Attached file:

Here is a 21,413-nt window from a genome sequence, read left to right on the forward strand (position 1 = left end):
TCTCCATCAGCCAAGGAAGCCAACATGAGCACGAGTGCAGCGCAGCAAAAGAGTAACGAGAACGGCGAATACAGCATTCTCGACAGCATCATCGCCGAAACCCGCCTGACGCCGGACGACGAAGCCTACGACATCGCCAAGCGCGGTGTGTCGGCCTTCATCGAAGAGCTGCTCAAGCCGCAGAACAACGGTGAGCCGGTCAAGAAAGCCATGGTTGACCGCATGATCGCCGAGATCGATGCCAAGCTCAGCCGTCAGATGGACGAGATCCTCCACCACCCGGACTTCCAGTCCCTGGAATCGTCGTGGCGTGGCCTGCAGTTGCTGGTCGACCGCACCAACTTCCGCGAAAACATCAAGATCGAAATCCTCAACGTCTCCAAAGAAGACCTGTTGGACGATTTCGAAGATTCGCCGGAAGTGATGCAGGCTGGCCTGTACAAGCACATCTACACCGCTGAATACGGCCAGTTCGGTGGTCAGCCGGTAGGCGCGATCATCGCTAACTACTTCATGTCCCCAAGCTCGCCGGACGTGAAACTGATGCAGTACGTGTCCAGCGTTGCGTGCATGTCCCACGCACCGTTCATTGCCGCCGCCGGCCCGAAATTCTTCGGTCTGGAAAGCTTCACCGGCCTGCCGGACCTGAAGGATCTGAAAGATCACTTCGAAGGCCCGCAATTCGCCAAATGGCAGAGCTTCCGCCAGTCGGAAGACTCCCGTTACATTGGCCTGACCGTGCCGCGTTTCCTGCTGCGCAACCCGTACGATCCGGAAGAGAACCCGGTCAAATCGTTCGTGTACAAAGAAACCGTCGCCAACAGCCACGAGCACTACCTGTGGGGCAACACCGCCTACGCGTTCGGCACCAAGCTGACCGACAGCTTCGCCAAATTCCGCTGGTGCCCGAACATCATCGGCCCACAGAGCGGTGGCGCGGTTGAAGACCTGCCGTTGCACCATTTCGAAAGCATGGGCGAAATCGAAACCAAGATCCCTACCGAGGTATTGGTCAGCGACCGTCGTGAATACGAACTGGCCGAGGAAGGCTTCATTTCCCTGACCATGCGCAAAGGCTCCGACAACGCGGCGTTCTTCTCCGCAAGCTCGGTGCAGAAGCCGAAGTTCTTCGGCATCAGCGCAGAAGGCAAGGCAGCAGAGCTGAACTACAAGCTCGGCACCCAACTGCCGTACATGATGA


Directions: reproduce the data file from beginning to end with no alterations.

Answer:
Here is a 21,413-nt window from a genome sequence, read left to right on the forward strand (position 1 = left end):
TCTCCATCAGCCAAGGAAGCCAACATGAGCACGAGTGCAGCGCAGCAAAAGAGTAACGAGAACGGCGAATACAGCATTCTCGACAGCATCATCGCCGAAACCCGCCTGACGCCGGACGACGAAGCCTACGACATCGCCAAGCGCGGTGTGTCGGCCTTCATCGAAGAGCTGCTCAAGCCGCAGAACAACGGTGAGCCGGTCAAGAAAGCCATGGTTGACCGCATGATCGCCGAGATCGATGCCAAGCTCAGCCGTCAGATGGACGAGATCCTCCACCACCCGGACTTCCAGTCCCTGGAATCGTCGTGGCGTGGCCTGCAGTTGCTGGTCGACCGCACCAACTTCCGCGAAAACATCAAGATCGAAATCCTCAACGTCTCCAAAGAAGACCTGTTGGACGATTTCGAAGATTCGCCGGAAGTGATGCAGGCTGGCCTGTACAAGCACATCTACACCGCTGAATACGGCCAGTTCGGTGGTCAGCCGGTAGGCGCGATCATCGCTAACTACTTCATGTCCCCAAGCTCGCCGGACGTGAAACTGATGCAGTACGTGTCCAGCGTTGCGTGCATGTCCCACGCACCGTTCATTGCCGCCGCCGGCCCGAAATTCTTCGGTCTGGAAAGCTTCACCGGCCTGCCGGACCTGAAGGATCTGAAAGATCACTTCGAAGGCCCGCAATTCGCCAAATGGCAGAGCTTCCGCCAGTCGGAAGACTCCCGTTACATTGGCCTGACCGTGCCGCGTTTCCTGCTGCGCAACCCGTACGATCCGGAAGAGAACCCGGTCAAATCGTTCGTGTACAAAGAAACCGTCGCCAACAGCCACGAGCACTACCTGTGGGGCAACACCGCCTACGCGTTCGGCACCAAGCTGACCGACAGCTTCGCCAAATTCCGCTGGTGCCCGAACATCATCGGCCCACAGAGCGGTGGCGCGGTTGAAGACCTGCCGTTGCACCATTTCGAAAGCATGGGCGAAATCGAAACCAAGATCCCTACCGAGGTATTGGTCAGCGACCGTCGTGAATACGAACTGGCCGAGGAAGGCTTCATTTCCCTGACCATGCGCAAAGGCTCCGACAACGCGGCGTTCTTCTCCGCAAGCTCGGTGCAGAAGCCGAAGTTCTTCGGCATCAGCGCAGAAGGCAAGGCAGCAGAGCTGAACTACAAGCTCGGCACCCAACTGCCGTACATGATGA